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Cinema of the Dark SideAtrocity and the Ethics of Film Spectatorship$
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Shohini Chaudhuri

Print publication date: 2014

Print ISBN-13: 9780748642632

Published to Edinburgh Scholarship Online: September 2015

DOI: 10.3366/edinburgh/9780748642632.001.0001

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History Lessons

History Lessons

What Audiences (Could) Learn about Genocide from Historical Dramas

(p.50) Chapter 2 History Lessons
Cinema of the Dark Side

Shohini Chaudhuri

Edinburgh University Press

Many people derive their historical knowledge from movies. This chapter addresses this issue through a discussion of fictional films about the Holocaust and the Rwandan genocide. Historical dramas frequently offer up tales of good versus evil that reassure viewers about their moral place in the world, as in the ‘one good man’ motif exemplified in Schindler’s List (1993). Though academic criticism has critiqued these tendencies, it also has a predominantly moralistic outlook, preoccupied with taboos and limits. This chapter argues that such moralism, which presents perpetrators as antithetical to everything that we, the viewers, stand for, impedes ethical reflection. Inspired by Hannah Arendt’s philosophy, it attempts to shift the debate by investigating how films enable or prevent insights into how genocide happens through the wider population’s complicity. It elaborates Arendt’s ‘boomerang thesis’, which questions traditional interpretations of the Holocaust as a ‘unique’ event, suggesting links between colonialism, the Holocaust and contemporary atrocities, and applies these insights in its readings of The Boy in the Striped Pyjamas (2008), Hotel Rwanda (2004), Sometimes in April (2005) and The Night of Truth (2004).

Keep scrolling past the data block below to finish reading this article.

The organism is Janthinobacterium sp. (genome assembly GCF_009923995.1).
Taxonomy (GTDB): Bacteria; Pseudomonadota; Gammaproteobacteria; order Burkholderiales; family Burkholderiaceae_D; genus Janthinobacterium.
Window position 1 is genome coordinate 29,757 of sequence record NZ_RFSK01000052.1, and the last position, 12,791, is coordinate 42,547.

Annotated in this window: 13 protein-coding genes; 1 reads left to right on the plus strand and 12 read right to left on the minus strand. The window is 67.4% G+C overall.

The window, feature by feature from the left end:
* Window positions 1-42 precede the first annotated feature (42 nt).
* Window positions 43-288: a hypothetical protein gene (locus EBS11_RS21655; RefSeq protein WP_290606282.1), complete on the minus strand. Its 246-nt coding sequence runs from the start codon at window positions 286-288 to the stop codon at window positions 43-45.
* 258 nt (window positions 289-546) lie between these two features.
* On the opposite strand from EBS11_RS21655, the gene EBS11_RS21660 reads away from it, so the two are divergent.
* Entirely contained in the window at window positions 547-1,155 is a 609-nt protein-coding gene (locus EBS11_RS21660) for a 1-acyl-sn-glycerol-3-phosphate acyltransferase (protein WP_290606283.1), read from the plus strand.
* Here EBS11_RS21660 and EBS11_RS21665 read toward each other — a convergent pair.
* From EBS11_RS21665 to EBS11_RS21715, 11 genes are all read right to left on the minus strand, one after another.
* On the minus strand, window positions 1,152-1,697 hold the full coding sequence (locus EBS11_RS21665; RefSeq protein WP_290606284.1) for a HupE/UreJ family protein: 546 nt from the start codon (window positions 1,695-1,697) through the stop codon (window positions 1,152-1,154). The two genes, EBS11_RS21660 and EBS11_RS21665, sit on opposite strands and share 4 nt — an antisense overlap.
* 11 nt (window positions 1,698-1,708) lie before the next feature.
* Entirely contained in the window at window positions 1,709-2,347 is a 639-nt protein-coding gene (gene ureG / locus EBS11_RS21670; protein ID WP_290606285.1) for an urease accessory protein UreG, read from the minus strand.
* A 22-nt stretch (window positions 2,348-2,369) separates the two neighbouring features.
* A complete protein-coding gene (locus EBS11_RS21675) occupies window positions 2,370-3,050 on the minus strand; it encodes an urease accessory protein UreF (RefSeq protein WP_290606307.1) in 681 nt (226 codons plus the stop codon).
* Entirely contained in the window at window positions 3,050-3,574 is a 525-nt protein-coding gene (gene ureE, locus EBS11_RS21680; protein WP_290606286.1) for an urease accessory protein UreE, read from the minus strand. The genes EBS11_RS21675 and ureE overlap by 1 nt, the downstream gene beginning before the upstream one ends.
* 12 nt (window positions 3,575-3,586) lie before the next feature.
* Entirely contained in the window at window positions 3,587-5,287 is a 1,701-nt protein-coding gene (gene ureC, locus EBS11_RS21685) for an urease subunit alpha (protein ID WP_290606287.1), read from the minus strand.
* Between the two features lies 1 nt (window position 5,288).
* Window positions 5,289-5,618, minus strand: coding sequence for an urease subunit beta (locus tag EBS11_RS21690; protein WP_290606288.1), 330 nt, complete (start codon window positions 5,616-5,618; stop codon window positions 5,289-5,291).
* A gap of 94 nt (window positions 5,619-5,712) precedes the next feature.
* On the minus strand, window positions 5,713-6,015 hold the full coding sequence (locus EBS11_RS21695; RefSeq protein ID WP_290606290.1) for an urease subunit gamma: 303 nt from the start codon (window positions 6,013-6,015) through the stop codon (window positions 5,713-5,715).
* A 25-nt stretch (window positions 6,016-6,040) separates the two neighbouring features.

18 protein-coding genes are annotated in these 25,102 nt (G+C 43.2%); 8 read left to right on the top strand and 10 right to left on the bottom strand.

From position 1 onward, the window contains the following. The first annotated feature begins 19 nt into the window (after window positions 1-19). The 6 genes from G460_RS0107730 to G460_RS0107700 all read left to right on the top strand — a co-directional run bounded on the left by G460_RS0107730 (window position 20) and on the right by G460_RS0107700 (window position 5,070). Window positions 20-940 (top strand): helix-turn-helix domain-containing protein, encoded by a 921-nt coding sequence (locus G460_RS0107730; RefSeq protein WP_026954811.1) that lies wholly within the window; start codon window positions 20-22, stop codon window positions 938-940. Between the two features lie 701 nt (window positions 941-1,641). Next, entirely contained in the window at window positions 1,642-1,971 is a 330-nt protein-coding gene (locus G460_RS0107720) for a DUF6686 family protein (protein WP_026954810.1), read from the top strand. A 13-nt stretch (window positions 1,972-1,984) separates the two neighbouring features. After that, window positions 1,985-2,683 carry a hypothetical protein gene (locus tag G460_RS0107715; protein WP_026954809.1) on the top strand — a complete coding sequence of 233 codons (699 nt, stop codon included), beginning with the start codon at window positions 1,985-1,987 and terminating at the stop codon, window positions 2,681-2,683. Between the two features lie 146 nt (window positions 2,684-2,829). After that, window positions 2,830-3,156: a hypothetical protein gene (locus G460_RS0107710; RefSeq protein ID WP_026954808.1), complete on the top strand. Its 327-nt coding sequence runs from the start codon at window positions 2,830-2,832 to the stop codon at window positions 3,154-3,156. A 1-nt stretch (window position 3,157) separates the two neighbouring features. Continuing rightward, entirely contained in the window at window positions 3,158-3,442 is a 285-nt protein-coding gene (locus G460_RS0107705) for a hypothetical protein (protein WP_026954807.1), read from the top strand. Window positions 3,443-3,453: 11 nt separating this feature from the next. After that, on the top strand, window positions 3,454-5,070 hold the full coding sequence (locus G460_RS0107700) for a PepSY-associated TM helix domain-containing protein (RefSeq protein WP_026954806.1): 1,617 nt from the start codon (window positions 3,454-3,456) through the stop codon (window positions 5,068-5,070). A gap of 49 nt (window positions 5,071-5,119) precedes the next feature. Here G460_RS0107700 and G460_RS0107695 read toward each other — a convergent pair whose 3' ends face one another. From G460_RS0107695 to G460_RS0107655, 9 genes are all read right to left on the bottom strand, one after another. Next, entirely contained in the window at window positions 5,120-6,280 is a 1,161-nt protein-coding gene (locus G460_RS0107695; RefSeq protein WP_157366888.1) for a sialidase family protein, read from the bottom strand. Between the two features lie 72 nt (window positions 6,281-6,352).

Keywords:   historical drama, genocide, Holocaust, Rwandan genocide, Hannah Arendt, colonialism, Schindler’s List, The Boy in the Striped Pyjamas, Hotel Rwanda, Sometimes in April, The Night of Truth

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